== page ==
Aspirin found to boost survival rate in cancer patients in new study
Aspirin found to boostsurvival rate in cancer patients in new study
A researchhas revealed that taking the over-the-counter painkiller aspirin has potentialbenefits that outweigh the side effects. Researchers at Cardiff Universityreviewed the earlier studies of aspirin and cancer and published the findingsin the journal Open Biology.
As per TimesUK, they found direct evidence that patients who took aspirin survived longerand also presented the biological mechanisms that might explain the effect.These include “reductions by aspirin in cancer-related inflammation,abnormal clotting and abnormal blood vessel growth, and enhancement in cellularrepair”.
Theresearchers said that several studies suggest that aspirin could boost survivalchances by about 20 per cent across different cancers. Some studies also pointout a reduction of about a third in the spread of cancer.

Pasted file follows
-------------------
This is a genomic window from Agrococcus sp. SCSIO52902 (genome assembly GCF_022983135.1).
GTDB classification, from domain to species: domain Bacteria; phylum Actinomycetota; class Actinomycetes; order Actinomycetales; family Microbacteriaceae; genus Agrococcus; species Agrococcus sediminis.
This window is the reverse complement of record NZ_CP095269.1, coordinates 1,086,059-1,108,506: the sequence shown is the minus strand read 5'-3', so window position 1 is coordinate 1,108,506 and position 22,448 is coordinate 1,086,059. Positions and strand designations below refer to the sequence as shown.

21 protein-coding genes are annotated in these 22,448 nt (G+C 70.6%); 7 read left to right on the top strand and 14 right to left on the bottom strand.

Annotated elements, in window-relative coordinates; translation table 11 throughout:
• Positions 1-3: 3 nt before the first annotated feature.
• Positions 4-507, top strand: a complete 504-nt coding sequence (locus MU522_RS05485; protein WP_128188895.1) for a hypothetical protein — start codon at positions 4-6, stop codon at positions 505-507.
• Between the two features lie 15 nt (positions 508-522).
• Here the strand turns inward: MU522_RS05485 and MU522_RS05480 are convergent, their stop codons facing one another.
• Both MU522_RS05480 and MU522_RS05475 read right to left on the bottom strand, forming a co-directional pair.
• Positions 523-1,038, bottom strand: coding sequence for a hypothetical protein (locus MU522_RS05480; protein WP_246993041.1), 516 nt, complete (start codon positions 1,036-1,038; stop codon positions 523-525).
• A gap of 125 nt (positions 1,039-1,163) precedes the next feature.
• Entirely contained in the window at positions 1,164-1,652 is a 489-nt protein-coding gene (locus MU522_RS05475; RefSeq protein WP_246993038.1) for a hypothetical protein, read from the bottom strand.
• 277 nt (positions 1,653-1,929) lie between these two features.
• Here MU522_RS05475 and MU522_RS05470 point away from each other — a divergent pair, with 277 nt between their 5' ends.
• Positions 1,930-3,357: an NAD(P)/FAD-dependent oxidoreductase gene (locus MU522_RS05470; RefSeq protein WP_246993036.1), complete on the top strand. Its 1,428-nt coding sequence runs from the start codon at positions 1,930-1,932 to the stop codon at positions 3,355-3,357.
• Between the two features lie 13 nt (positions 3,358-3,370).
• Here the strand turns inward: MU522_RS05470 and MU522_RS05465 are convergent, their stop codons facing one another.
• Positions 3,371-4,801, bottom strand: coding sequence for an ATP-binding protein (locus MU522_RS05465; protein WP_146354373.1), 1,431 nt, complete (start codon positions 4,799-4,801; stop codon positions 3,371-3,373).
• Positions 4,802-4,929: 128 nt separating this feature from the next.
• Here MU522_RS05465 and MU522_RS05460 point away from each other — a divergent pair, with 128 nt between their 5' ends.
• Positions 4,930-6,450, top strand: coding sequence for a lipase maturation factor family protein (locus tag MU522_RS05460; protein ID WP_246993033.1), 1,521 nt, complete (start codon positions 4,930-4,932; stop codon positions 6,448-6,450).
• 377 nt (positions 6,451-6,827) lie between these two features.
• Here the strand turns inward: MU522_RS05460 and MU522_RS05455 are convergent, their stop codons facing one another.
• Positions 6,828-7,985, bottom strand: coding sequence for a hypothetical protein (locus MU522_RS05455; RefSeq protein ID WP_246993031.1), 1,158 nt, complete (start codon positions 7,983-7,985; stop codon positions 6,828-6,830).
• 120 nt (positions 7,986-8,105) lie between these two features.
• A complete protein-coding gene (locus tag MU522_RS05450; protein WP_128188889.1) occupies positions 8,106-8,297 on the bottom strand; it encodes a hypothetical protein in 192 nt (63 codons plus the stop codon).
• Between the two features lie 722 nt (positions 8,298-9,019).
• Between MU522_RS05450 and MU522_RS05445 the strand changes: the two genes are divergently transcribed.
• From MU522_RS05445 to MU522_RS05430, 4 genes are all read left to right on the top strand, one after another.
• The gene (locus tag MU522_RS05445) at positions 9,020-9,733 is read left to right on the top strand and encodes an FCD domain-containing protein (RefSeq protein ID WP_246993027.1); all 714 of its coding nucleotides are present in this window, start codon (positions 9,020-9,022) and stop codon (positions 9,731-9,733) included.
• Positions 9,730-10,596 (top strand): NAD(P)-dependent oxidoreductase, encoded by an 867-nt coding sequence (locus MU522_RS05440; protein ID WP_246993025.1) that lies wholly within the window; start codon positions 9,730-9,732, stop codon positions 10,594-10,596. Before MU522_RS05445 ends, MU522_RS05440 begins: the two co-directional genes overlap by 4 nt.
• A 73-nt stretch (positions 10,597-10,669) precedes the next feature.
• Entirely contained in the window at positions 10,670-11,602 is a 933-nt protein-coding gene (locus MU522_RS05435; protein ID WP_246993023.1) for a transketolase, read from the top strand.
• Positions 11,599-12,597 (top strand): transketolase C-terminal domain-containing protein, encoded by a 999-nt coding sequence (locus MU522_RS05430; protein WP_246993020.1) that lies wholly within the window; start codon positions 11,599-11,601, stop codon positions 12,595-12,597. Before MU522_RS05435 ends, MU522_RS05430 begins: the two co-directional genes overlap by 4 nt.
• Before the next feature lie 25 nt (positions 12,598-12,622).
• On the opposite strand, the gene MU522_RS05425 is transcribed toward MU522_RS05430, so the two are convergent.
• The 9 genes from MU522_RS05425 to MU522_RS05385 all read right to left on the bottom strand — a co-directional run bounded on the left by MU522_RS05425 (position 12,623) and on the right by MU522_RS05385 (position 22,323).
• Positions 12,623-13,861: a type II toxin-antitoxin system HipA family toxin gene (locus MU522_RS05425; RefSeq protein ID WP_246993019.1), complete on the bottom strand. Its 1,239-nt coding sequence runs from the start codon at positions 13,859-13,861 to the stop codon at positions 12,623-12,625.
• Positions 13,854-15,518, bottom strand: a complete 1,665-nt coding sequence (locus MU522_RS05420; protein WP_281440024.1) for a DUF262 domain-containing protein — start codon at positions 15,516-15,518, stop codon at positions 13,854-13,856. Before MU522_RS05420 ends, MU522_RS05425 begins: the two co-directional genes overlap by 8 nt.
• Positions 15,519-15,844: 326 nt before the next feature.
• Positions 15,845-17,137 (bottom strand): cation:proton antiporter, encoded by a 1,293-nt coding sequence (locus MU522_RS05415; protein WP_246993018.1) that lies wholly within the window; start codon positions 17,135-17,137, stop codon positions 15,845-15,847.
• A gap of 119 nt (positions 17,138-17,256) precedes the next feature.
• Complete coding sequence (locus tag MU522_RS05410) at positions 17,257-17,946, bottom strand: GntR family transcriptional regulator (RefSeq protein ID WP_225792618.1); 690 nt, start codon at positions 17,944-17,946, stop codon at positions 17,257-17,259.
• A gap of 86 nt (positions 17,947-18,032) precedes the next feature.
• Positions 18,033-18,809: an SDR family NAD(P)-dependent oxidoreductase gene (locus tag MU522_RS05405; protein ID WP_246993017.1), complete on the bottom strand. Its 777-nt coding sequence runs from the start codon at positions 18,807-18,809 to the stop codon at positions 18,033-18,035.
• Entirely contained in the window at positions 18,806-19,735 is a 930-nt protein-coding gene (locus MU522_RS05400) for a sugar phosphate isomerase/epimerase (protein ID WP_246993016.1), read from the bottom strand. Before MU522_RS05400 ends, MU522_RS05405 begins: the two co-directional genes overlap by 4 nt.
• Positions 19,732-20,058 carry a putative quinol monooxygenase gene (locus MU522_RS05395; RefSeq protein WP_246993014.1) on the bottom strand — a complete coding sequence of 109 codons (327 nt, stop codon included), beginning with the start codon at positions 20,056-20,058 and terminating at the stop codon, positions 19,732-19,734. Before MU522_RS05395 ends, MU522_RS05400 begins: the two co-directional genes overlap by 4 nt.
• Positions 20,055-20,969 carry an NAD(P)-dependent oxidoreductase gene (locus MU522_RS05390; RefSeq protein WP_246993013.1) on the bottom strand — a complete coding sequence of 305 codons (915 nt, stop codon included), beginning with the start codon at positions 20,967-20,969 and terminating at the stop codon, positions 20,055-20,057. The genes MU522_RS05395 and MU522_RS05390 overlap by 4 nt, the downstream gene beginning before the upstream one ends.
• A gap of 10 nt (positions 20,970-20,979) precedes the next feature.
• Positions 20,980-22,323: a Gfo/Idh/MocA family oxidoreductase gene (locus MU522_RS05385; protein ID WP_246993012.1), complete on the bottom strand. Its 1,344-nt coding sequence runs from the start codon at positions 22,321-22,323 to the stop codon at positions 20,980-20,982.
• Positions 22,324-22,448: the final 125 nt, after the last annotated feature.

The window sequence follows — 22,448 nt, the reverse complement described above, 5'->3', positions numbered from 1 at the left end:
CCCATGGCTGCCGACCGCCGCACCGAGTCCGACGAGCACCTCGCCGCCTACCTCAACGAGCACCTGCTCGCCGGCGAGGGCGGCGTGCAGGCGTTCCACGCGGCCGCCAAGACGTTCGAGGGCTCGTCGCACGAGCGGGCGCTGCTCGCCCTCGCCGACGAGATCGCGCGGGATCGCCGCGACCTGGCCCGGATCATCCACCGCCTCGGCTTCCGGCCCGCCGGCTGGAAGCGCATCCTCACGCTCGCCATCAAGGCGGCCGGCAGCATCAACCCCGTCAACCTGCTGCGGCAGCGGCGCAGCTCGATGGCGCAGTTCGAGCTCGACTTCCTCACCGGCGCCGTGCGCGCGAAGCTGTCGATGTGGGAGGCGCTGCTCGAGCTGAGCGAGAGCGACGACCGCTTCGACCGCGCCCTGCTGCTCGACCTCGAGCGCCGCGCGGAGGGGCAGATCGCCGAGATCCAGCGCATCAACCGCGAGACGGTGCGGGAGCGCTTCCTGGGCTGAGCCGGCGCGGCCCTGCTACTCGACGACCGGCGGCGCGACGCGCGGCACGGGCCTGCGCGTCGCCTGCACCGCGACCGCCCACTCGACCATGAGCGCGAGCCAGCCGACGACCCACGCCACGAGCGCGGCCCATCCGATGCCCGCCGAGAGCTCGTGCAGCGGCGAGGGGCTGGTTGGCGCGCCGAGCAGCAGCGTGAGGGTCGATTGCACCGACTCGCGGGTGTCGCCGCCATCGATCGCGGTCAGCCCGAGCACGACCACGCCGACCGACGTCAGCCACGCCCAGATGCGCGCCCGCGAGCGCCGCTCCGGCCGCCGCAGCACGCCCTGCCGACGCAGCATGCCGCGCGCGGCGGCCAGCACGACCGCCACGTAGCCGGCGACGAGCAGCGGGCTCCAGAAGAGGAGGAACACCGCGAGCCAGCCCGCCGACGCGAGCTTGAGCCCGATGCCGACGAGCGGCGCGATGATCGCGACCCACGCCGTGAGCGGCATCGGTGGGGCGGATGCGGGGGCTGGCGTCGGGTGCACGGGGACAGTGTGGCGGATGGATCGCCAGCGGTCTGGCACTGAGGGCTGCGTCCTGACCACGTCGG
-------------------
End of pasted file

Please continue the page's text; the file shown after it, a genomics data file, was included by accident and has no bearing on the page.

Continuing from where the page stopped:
However,they stressed the importance of further evidence since different trials threwup varied results. They said that there “appears to be an impressive harmonybetween the biological effects of aspirin on mechanisms relevant to cancer, andthe effects of aspirin on clinical outcomes in cancer”.Going by theresults, they have deemed aspirin as a "relatively safe drug",especially among cancer patients.
Sam Godfrey,head of research information at Cancer Research UK, told Times UK, “Thisreview examines what we know so far about the fascinating effect that aspirinhas on the biology of cancer and how it might be helping to increase survivaland prevent cancer from spreading to other parts of the body. But we still needmore clinical research to establish how effective aspirin is, what patientswill benefit from taking the drug and how much they should take and for howlong."
“To helpanswer some of these questions, Cancer Research UK is funding Add-Aspirin, theworld’s largest clinical trial studying if aspirin can prevent certain types ofcancer from coming back.” Around 11,000 patients from the UK, Ireland and India are expected toparticipate in the new trial. These patients would have undergone treatment forearly-stage cancer to see whether regular aspirin use can prevent recurrence ordeath.